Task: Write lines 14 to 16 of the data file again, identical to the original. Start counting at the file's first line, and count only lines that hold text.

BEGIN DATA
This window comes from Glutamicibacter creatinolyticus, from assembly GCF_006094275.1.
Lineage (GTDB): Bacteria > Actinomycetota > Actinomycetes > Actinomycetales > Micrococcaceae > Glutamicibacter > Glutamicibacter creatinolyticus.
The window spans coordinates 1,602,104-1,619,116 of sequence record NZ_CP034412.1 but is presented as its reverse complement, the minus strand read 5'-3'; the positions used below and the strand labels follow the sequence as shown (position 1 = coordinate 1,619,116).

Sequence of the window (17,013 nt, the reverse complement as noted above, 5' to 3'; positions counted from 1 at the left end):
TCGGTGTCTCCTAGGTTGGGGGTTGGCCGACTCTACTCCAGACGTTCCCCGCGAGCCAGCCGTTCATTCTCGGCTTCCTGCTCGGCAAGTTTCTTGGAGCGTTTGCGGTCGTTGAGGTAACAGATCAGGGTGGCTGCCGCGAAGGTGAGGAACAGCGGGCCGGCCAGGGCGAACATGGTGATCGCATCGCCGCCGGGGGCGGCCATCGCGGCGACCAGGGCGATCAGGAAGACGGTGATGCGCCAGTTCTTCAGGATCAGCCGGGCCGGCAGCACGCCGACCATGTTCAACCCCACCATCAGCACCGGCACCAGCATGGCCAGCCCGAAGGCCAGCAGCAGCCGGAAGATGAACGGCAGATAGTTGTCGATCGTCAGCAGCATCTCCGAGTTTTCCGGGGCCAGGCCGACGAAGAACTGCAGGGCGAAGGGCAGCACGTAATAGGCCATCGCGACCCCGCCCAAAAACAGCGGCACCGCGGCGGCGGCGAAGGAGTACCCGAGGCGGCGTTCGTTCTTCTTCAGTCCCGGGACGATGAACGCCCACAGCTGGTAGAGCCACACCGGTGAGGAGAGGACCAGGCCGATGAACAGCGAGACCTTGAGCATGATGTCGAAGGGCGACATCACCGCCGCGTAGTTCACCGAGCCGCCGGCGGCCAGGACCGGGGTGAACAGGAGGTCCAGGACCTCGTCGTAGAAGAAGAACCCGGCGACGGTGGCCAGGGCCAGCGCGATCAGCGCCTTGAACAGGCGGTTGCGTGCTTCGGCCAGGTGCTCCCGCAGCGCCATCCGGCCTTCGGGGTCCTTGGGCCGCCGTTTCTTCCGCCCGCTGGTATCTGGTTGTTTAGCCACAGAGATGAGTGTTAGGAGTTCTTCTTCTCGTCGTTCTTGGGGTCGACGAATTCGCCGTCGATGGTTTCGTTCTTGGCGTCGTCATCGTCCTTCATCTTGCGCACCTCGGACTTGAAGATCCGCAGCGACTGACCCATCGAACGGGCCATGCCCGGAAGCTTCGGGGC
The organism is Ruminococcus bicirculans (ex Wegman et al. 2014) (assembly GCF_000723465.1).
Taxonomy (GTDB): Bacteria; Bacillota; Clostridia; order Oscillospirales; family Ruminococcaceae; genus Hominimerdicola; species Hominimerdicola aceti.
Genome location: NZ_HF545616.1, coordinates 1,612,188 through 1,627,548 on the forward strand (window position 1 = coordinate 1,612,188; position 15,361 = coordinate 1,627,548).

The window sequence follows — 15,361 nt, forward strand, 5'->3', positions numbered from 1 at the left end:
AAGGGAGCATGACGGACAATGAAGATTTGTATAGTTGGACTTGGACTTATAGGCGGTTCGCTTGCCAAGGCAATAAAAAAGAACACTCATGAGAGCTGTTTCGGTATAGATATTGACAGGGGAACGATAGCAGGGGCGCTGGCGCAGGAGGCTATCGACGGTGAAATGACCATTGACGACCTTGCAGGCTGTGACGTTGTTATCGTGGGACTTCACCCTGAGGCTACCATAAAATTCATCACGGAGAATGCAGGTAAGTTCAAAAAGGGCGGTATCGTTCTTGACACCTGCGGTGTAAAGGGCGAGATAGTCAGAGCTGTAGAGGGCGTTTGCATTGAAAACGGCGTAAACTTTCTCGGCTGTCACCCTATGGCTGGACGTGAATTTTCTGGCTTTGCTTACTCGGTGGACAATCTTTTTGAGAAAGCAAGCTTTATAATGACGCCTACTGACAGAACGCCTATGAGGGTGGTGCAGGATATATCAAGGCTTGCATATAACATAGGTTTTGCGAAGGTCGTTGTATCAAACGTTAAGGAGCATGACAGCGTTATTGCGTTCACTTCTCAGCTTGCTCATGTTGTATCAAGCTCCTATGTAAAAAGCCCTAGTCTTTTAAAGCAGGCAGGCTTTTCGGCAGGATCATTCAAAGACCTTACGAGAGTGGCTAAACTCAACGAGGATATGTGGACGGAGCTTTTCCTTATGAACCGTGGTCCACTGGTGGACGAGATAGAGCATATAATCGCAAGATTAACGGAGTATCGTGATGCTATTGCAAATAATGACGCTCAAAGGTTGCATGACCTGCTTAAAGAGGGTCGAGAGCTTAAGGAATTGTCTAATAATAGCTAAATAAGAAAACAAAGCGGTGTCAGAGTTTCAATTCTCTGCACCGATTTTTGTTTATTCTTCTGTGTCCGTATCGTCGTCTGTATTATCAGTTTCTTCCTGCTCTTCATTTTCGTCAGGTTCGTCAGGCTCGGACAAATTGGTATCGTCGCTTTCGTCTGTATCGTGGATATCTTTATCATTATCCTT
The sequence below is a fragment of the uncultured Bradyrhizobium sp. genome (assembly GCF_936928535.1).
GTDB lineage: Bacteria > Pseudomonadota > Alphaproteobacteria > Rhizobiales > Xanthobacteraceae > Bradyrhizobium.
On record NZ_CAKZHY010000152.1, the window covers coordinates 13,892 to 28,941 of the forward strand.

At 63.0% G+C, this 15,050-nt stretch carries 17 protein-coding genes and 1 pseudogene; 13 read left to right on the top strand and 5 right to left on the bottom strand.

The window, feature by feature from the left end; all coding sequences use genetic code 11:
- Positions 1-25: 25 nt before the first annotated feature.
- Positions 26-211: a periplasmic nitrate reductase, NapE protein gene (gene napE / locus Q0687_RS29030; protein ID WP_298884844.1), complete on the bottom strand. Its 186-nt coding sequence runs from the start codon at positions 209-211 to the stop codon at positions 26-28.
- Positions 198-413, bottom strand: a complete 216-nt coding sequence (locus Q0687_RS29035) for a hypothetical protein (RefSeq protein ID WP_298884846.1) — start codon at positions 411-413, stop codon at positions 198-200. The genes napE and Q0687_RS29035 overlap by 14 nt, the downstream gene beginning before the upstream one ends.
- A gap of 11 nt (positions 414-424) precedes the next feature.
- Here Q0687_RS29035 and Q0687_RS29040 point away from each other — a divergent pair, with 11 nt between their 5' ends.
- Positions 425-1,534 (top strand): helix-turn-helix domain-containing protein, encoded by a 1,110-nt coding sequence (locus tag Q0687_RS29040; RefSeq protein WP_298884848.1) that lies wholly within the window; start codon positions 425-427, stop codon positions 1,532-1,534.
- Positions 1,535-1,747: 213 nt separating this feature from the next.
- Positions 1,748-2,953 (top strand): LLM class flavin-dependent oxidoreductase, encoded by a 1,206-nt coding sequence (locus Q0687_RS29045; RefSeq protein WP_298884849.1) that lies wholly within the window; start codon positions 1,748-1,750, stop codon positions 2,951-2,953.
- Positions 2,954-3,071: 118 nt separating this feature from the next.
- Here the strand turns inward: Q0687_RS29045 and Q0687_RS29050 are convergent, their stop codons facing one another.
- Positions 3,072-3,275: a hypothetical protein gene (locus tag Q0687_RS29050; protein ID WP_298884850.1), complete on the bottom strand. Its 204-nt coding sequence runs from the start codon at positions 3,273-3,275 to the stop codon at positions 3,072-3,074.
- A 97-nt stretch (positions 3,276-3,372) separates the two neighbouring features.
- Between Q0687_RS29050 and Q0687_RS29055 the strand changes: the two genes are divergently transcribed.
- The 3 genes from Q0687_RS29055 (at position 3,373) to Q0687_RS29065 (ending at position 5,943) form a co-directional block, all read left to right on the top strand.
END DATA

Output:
At 63.0% G+C, this 15,050-nt stretch carries 17 protein-coding genes and 1 pseudogene; 13 read left to right on the top strand and 5 right to left on the bottom strand.

The window, feature by feature from the left end; all coding sequences use genetic code 11:
- Positions 1-25: 25 nt before the first annotated feature.